Refer Task Sponsors
Find a friend willing to fund a task. We’ll give you $1000 in BTC if it goes live.
• 4 min read
How do we build the cryptoeconomy? We'll need to use crypto to enable new types of transactions that generate value for the 100M+ crypto users spread across every country in the world. Some of the first big use cases are financial: crowdfunding, wire transfers, decentralized finance. But a growing use case is to enable people to sell their time in the cryptoeconomy via microtasks.
So today we’ll incentivize you to refer a friend who wants to fund a 1729 task.
First, what are we doing at a high level? Well, as per the figure above, you can think of 1729.com as a two-sided marketplace of task sponsors and task completers. A task sponsor creates and funds a task, while a task completer finishes a task and earns crypto. It can be more complicated than this, as the creator and funder can be distinct, but that's the high-level concept.
If you’re reading this, you are a task completer, while the entity drafting and funding this post is a task sponsor – in this case, 1729 itself!
Your goal in this task is to find new sponsors for tasks beyond first party 1729-funded tasks. We're finding these ourselves, but if you can help us decentralize the process it becomes more scalable. It is in your interest to help us find new task sponsors for three reasons:
Now let’s say you are ready to get out there and find a task sponsor open to trying out a task at 1729. Who are you getting in touch with specifically and what are you selling them? The 6P’s provide a useful framework for firming this up.
Let’s apply it to the product for task sponsors:
Importantly, in a two-sided marketplace there are at least two products, the product for the task completers and that for the task sponsors. The table above is just for the task sponsors; it’s a good exercise to think about what it’d be like for the task completers.
These three demographics have budgets and business problems to solve, can move quickly as individuals without a lot of bureaucratic process, generally understand crypto, and are often open to commercial experiments. Other people may also fit this category.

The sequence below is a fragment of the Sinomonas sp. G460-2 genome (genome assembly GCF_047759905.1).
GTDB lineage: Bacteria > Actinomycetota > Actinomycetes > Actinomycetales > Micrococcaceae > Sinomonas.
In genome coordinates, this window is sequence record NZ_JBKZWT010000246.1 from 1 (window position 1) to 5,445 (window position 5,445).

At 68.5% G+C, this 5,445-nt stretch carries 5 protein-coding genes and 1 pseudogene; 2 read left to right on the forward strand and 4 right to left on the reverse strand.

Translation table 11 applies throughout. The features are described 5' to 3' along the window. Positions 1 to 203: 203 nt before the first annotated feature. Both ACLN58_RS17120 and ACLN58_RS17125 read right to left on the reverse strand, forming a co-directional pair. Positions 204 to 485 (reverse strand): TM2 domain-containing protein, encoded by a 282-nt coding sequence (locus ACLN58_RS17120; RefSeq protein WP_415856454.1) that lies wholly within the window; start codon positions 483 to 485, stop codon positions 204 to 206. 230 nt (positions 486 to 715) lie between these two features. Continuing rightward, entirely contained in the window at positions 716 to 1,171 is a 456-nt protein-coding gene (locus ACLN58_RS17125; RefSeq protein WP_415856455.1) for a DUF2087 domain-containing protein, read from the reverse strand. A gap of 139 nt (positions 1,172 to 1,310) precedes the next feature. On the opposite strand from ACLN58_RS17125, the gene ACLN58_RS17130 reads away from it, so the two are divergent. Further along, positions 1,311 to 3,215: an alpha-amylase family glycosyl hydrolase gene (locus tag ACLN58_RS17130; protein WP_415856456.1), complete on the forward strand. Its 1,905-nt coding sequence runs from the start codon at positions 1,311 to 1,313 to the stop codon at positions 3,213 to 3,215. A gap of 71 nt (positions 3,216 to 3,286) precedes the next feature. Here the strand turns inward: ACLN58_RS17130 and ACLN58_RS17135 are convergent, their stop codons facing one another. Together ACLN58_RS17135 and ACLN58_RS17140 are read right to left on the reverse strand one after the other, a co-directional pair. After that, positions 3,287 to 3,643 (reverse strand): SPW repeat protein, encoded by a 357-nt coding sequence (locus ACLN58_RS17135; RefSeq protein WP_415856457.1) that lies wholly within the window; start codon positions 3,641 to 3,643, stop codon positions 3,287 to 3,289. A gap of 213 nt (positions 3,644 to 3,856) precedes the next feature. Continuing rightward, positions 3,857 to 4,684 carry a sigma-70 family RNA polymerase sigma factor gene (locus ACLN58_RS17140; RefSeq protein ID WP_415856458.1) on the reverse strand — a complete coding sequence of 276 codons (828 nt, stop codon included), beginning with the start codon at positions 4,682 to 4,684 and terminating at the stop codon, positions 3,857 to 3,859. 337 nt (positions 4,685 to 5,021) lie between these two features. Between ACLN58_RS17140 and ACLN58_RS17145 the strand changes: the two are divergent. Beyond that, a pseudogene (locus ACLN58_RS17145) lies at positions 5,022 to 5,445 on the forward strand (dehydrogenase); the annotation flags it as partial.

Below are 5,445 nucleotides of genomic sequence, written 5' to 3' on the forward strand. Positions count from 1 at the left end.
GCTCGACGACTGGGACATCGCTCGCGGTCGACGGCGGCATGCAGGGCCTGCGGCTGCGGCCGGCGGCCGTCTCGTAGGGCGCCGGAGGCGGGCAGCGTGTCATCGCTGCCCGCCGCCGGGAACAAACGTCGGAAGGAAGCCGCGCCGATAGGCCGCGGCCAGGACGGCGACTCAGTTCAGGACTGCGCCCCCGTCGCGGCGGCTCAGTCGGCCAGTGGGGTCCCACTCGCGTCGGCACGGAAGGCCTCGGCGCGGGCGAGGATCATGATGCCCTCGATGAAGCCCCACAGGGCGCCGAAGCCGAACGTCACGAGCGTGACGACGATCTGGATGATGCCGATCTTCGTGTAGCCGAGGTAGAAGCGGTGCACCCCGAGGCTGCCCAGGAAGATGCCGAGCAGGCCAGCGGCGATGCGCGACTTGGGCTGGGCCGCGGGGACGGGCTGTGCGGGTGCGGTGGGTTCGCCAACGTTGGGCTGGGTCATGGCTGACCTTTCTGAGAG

Please note that while sales can sometimes get a bad rap, the best sales is consultative, and solves a problem for the user. That's why we're asking you to refer a friend or colleague – or yourself – as a task sponsor, rather than reaching out to cold prospects. Basically, do not spam people, because if you do, you will disqualify yourself from a reward.
Your goal is to show a friend or colleague the 1729 site and a few tasks, and ask them whether they want to create a task to try it out. If they end up creating a task worth at least $1000, you will then receive $1000 in BTC. We don't have a set expiration date, but we will award up to five (5) prizes.
Once you have their consent, you should send an email to email@example.com that cc’s them with an introduction. That email serves as a timestamp; if multiple people refer the same sponsor, the first one to send a sponsor-approved intro email to firstname.lastname@example.org will receive the $1000, though we may give out honorary mention prizes at our discretion.
Note that if you want to help things along, you can follow the instructions in the previous post to create a draft task to show to your friend to get a sense of what can be done. This makes it more concrete; see Sequoia's content on the Templeton Compression.
If you've managed to find a task sponsor, please submit your email, your friend's email, an optional URL to your draft task, and any comments in the form below.